It is often said that dumbos have flatter heads than top-eared rats. This may be true but it is not true with any of my dumbos or the dumbos that I have got from Lucie Mann, as the picture of Wilson below shows. I think therefore, that this shows it is all in the breeding.
Feel free to tell me what you think about my points of view, please don't be afraid, you might be able to help me understand where previously I didn't.
Since I wrote this the plight of dumbos has greatly decreased most people now accept that dumbo is just a recessive that generally causes no harm.
Downunder - The downunder rat is a new variety developed in Australia, from where it has spread.
The downunder rat (or DU rat not to get confused with Du for dumbo?!) is a marked rat with ventral markings. From what I have gathered the ventral stripe is independent from the hooding gene. The intial DU rat was a marked hairless that just popped up in a litter, bred by a breeder called Cindy Cairns. Yvette Hemberg then got involved. She bred rats from this line and in that line so-called 'double-hoodeds' were born.
Du's have now been imported into the UK and being worked on by British breeders. They may prove to bring the marked rat back from the fringes as a rat that produces too much unshowable rats to a rat that everyone will have. Although let's try and keep them out of pet shops before their reputation is truly tarnished.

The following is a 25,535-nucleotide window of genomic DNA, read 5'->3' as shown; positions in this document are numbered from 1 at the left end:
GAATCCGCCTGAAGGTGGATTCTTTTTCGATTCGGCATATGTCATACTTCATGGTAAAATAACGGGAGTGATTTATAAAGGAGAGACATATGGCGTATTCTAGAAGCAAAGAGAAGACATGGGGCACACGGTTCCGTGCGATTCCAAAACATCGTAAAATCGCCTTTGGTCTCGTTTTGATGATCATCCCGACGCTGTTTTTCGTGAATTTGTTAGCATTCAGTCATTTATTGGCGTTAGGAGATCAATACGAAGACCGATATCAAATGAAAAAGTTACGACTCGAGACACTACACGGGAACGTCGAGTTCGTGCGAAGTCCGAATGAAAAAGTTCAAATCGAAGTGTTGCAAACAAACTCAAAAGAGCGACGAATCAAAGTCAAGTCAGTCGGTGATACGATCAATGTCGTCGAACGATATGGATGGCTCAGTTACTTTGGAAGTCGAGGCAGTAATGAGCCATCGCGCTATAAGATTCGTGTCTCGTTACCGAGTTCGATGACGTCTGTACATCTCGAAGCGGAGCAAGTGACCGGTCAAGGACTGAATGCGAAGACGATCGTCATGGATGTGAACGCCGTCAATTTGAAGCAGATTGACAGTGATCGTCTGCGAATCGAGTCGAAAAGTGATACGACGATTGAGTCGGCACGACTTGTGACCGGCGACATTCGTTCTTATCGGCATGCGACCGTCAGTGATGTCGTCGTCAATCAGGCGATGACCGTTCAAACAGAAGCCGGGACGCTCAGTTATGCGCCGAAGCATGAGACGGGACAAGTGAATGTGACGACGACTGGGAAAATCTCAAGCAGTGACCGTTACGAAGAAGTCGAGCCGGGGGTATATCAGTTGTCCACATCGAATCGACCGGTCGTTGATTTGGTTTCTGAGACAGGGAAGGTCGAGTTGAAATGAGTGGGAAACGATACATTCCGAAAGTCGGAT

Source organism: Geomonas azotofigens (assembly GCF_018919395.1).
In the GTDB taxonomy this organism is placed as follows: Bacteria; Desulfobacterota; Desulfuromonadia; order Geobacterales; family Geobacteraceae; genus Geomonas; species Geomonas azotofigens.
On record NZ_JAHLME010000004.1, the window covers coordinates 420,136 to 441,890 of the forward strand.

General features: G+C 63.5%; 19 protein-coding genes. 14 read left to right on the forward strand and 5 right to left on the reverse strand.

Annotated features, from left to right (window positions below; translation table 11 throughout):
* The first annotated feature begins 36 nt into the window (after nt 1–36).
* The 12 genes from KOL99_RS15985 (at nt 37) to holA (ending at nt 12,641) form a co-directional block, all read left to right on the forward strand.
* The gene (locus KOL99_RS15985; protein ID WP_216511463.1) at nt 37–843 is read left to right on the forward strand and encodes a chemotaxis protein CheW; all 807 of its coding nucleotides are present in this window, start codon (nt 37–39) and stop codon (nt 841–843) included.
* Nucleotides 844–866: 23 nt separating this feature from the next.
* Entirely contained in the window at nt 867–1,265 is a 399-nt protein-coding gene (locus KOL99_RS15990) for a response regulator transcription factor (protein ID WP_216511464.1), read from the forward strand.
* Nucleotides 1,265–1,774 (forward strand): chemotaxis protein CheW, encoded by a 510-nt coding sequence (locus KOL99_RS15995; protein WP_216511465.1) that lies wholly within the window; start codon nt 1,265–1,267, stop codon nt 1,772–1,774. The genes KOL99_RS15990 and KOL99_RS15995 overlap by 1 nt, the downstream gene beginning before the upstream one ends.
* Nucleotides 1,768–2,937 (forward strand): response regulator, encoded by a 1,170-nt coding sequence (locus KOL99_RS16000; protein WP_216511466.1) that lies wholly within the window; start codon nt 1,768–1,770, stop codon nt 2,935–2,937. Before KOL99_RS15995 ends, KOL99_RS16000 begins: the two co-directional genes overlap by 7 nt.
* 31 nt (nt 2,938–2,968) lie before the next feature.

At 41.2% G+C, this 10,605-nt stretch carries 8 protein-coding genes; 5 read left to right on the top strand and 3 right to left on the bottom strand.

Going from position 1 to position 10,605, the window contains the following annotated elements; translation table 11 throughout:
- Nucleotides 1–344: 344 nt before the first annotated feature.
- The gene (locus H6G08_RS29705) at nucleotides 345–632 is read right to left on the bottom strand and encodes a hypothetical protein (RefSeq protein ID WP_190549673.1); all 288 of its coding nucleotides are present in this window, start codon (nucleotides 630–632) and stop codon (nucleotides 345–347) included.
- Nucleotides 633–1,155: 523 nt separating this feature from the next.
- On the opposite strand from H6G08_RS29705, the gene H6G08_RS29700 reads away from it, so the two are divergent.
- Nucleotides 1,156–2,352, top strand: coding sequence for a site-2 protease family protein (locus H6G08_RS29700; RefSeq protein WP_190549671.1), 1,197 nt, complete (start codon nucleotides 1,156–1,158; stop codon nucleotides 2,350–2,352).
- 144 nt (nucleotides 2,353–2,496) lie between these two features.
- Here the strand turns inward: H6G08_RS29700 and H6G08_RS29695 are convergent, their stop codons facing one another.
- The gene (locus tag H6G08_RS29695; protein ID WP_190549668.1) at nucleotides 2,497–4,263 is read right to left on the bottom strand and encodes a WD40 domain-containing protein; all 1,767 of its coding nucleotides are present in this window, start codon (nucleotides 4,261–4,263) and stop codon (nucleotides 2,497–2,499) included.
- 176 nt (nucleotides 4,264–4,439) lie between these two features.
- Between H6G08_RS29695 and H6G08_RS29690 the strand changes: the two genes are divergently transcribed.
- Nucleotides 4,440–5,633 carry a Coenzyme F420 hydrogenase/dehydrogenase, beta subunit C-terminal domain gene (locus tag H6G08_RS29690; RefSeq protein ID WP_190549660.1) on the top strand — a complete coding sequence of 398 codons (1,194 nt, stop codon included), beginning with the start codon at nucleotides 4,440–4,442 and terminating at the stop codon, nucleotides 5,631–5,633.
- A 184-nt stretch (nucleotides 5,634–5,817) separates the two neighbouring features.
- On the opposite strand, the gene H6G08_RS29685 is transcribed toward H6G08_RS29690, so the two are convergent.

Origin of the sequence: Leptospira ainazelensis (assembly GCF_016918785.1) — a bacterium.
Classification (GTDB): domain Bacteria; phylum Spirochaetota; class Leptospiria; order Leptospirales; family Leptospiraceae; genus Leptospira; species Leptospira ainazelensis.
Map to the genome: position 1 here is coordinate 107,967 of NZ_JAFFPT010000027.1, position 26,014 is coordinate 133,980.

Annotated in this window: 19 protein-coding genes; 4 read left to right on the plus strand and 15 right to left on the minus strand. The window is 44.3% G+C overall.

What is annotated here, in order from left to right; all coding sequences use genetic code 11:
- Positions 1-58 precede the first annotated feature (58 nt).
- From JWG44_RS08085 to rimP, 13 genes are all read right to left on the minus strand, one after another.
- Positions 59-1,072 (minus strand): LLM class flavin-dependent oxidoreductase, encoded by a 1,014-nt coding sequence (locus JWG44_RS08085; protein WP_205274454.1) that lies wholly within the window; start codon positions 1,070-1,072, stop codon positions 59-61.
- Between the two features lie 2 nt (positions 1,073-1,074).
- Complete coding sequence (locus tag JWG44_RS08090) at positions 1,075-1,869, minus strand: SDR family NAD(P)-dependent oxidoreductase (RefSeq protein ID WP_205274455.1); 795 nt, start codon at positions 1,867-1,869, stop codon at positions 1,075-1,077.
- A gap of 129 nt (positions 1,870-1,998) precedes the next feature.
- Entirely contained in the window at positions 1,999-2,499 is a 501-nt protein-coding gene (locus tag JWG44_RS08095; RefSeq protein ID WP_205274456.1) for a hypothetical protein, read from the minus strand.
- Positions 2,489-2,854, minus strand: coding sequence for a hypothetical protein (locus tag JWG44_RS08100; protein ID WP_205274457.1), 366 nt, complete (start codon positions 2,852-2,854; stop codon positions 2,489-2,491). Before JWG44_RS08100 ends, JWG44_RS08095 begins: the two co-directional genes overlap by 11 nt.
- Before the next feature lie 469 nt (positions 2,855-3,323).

I now have a down under rat of my own - she is called Holly and is a mink. I may breed from her in the future. The Down Unders in Britain have a slight problem at the moment in that they have a tendancy to throw up litters that contain the odd rat that have odd eyes - obviously this is a new variety and therefore needs working on.
If you want to here a better version of events then go the Carawatha Rattery
Just thought that I would put my word in about culling in relation to the rat world etc. We have to take an objective approach to it.
The question is both a philosophical and moral one. Animals do have rights thus far I would agree, but I do not agree that animals do or should have the same rights as a human.
Although I do not cull animals and could argue reasons for not culling, I do not believe that the world would be a better place if it was illegal to cull animals or likewise if people forgot their role as the guardians of the world (guarding against ourselves I may add!).
I will not preach - a balance has to be reached and you must decide on which side you stand - as far as fancy rat breeding goes, I fear that the argument "Where would medicine be without culling of animals, their death for medical and scientific advances" is completely irrelevant.
In response to the article by Anne Storey in Pro.Rat.a - although I agree with a lot of it, new varieties can be established without culling, it may take that bit longer but I truely believe that they can be.